Quarterly Review

A Watchful Eye, A Steady Balance

David Wheildon / February 2018

A lot can happen in a year. David Wheildon is not a man for crystal ball gazing but, in his analysis, small incremental alterations in the status quo are being felt. In consequence, we need to maintain a careful balance between optimism and preparedness. Despite stock market upturns the beginning of 2018 is a time for vigilance.

AT THE beginning of each year the tendency is to look ahead and predict market performance for the coming 12 months. There is a general feeling of déjà vu this year as the outlook for 2018 bears remarkable similarity to that of 2017, albeit that we are a year further into the reduction of Quantitative

Easing and heading further towards a return to more “normal” global Central Bank policy.

In the long term this is good news, as it shows the global economy to be in reasonable health and more capable of standing on its own feet than in previous years. However, in the shorter term it does mean we will see a gently rising interest rate cycle continue. America is leading the way and we expect the Federal

Reserve to increase rates steadily through 2018 and 2019; although the increases are likely to be in steps of 0.25% we do expect there to be 5–7 increases over the next two years, bringing rates closer to or even above the long term expected level.

In the UK we are behind America in the economic cycle and rates moved by 0.25% in the autumn of 2017 with further expected increases later this year and through 2019, again in 0.25% steps. Europe is still further behind in the cycle and rates are less likely to increase in the short term.


Raising interest rates is a delicate balancing act used by Central Banks as a way of keeping a lid on inflation. The fact that rates are rising should be seen as good news for the global economy as it suggests there is real growth which must be restrained before it gets out of hand – ie: excessive inflation. The balancing act is that if rates are raised too far or too fast they can kill off growth and damage sentiment – thereby driving economies down towards deflation (falling prices) which can take years to recover from.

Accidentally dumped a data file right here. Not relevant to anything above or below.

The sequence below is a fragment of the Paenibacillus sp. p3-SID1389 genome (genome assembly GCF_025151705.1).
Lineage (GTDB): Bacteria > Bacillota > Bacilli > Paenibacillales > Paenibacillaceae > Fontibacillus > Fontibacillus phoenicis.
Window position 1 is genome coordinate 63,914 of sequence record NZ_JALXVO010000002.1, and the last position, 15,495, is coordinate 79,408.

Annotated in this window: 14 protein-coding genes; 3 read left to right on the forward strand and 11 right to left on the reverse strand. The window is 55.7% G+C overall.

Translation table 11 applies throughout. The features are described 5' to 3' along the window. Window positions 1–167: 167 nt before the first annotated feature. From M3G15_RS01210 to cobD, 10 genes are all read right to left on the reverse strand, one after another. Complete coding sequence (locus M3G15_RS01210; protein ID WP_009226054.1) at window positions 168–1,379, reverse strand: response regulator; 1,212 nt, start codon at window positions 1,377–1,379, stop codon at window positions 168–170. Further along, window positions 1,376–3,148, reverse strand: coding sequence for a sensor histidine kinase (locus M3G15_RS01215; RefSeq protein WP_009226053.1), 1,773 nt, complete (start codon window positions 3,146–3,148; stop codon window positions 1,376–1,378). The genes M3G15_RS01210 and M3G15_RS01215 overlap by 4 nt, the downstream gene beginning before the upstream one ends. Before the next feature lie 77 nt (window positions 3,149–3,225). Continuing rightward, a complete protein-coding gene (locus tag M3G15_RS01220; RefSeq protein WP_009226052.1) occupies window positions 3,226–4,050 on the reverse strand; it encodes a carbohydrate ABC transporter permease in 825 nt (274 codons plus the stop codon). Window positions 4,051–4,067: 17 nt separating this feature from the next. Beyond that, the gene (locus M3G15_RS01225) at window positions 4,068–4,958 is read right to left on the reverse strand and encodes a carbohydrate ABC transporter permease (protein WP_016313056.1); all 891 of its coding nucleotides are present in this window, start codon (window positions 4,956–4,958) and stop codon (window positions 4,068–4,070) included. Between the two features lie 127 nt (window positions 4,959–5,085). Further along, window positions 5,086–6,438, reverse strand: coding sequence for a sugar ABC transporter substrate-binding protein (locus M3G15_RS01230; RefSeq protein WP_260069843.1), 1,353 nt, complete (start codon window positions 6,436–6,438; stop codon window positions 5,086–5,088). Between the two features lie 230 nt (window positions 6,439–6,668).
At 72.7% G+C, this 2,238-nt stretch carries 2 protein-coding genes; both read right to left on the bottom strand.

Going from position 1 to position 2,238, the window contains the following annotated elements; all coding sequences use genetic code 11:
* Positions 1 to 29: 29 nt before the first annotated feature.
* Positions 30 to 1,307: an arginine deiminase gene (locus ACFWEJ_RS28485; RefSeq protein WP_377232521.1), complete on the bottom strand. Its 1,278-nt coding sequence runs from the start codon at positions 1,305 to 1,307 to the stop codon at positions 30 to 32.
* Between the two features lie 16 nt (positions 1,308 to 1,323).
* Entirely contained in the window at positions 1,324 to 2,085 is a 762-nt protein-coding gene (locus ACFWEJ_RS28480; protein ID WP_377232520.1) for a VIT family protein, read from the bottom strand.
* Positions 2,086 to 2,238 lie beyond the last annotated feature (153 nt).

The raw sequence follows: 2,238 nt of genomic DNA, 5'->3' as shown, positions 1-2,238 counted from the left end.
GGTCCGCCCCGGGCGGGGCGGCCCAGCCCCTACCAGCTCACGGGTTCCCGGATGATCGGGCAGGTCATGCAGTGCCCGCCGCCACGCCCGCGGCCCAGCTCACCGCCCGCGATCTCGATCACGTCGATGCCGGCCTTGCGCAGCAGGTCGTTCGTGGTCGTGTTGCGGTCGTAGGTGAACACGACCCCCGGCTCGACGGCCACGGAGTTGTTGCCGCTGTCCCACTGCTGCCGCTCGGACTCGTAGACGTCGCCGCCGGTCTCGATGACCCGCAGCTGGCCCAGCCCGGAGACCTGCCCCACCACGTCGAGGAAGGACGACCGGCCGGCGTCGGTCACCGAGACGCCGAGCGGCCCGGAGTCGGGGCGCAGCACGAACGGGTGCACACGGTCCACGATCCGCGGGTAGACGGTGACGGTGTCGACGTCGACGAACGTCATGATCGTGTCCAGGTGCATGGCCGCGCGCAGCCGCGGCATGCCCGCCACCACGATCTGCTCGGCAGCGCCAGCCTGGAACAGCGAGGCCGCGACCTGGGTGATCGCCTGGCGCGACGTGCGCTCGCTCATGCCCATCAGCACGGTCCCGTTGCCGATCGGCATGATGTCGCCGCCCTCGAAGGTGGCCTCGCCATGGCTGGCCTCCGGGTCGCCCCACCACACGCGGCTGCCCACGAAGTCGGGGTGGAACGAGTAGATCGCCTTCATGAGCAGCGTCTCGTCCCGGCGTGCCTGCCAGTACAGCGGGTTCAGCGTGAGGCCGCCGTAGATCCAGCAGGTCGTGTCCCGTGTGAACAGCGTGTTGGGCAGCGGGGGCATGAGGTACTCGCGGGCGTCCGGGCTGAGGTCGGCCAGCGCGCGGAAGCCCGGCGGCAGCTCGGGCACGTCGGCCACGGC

The current outlook suggests that the risks of deflation have receded but growth is still not yet overly strong, so the balancing will need to be delicate for some time to come.

The raising of rates in the UK seemed to be at the point at which the economy began to falter, with news of slowing new car sales and a fall in consumer confidence. Therefore, the timing of the rate rise was called into question. The recent small drop in the inflation rate suggests that the rate rise has done its job but with growing consumer concerns, a further rate rise in the UK may not be too soon.

In the Far East the Chinese have weathered their problems from 2015 and appear to be settled into a system of reform and growth. Their economy is still expected to grow at a startling rate (compared to

Western levels) but at a slower pace than it has in previous times. This is good news for world trade and will help sustain growth in many different sectors. Following the steps put forward by President Trump it now looks as if China is more amenable to free trade and open markets than America which, although ironic, does show that opportunities can arise from every difficulty.


Following the crisis in 2008/9 the pendulum of financial regulation swung back from free and easy to potentially overzealous and it would appear that with the Banks in a more stable position the advent of yet more regulation may have peaked. There’s no question of the Banks acting in the manner they did in the early 2000s but a slightly more relaxed attitude to lending will be a major help to businesses looking to expand.

Although we don’t expect 2018 to be a stellar year in performance terms there are sufficient reasons to feel positive and that we will see very satisfactory returns. As is often the case risk management will be to the fore and the regular rebalancing of portfolios is crucial to this. We continue to adopt a more defensive stance within the fund choices of the portfolios and are wary of the outcome of rising interest rates following a decade of Quantitative Easing. Quantitative Easing has never been used before and its continued withdrawal is bound to affect markets; with no history to follow we wish to be in “prevention rather than cure” mode should markets react badly. With this in mind we do expect 2018 to be positive but under the banner of Steady As She Goes.

This article is the opinion of David Wheildon